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Press Release

Semi-Pro Rugby player indicted for Ponzi scheme involving false representations about cryptocurrency mining investments

For Immediate Release
U.S. Attorney's Office, Western District of Washington
Defendant took investor money but allegedly never bought the mining equipment he claimed to own at eastern Washington location

Seattle – A 36-year-old Seattle semi-pro rugby player was arrested on an indictment charging him with nine counts of wire fraud. Shane Donovan Moore operated Quantum Donovan LLC – a Washington company Moore claimed was purchasing and operating cryptocurrency mining equipment. In fact, the indictment alleges the company never invested in such equipment and operated as a Ponzi scheme, with the investments from later investors being used to pay off earlier investors. Moore made his initial appearance on the indictment Monday morning.

“Cryptocurrency investors can fall victim to all the same fraud tactics as any investor. Mr. Moore used a ‘Ponzi scheme,’ – a fraud that has been around for decades - and uses new investor money to pay off older investors until the scheme collapses,” said U.S. Attorney Tessa M. Gorman. “So far investigators have identified 38 known victims but believe there could be many more. We urge any such investors to contact the FBI.”

“According to the indictment, between January 2021 and October 2022, Moore allegedly made fraudulent promises to obtain investor money. Moore claimed both verbally and in writing that the invested money would be used to purchase computers for a cryptocurrency mining operation. He told investors they would receive 1% of their investment daily based on the work of the mining machines. However, Moore never purchased the mining machines. He comingled the investor money with his personal accounts and used some of those funds to live a lavish lifestyle. Some of the funds were used to purchase cryptocurrency so that a portion of the funds could be sent to investors to lull them into believing the cryptocurrency mining operation existed.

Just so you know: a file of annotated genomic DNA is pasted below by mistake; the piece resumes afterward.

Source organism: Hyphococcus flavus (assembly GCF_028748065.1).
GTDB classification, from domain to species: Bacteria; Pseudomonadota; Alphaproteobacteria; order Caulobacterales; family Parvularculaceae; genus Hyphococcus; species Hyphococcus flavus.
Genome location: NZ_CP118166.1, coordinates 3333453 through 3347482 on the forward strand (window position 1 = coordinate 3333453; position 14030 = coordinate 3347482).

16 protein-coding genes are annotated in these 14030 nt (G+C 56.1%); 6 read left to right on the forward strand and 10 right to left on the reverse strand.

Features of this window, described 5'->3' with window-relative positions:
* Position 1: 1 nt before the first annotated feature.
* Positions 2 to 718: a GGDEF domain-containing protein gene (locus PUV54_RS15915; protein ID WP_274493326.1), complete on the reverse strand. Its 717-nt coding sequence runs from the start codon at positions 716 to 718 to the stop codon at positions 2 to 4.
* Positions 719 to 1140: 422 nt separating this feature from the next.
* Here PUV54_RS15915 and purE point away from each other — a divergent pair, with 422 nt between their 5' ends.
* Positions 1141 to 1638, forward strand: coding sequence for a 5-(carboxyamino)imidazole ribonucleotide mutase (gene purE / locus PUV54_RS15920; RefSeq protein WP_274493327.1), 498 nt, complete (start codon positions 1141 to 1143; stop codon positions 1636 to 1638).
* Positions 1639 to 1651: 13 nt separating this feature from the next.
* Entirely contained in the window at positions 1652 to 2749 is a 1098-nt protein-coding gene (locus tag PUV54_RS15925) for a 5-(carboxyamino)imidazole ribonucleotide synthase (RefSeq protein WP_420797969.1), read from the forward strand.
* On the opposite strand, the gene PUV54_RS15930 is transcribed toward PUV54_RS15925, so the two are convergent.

An analysis of accounts controlled by Moore show he purchased more than $820,000 in cryptocurrency from during the course of the scheme. Other records show Moore transferring more than $1 million in cryptocurrencies from his Coinbase account to other Coinbase accounts.

Moore recruited investors in Utah, Oregon, Connecticut, New Jersey, and Washington. Many of the investors are people he knew from his rugby activities.

Wire fraud is punishable by up to 20 years in prison.

The charges contained in the indictment are only allegations. A person is presumed innocent unless and until he or she is proven guilty beyond a reasonable doubt in a court of law.

The case is being investigated by the FBI.

The case is being prosecuted by Assistant United States Attorney Brian Wynne.


Press contact for the U.S. Attorney’s Office is Communications Director Emily Langlie at (206) 553-4110 or

Updated March 5, 2024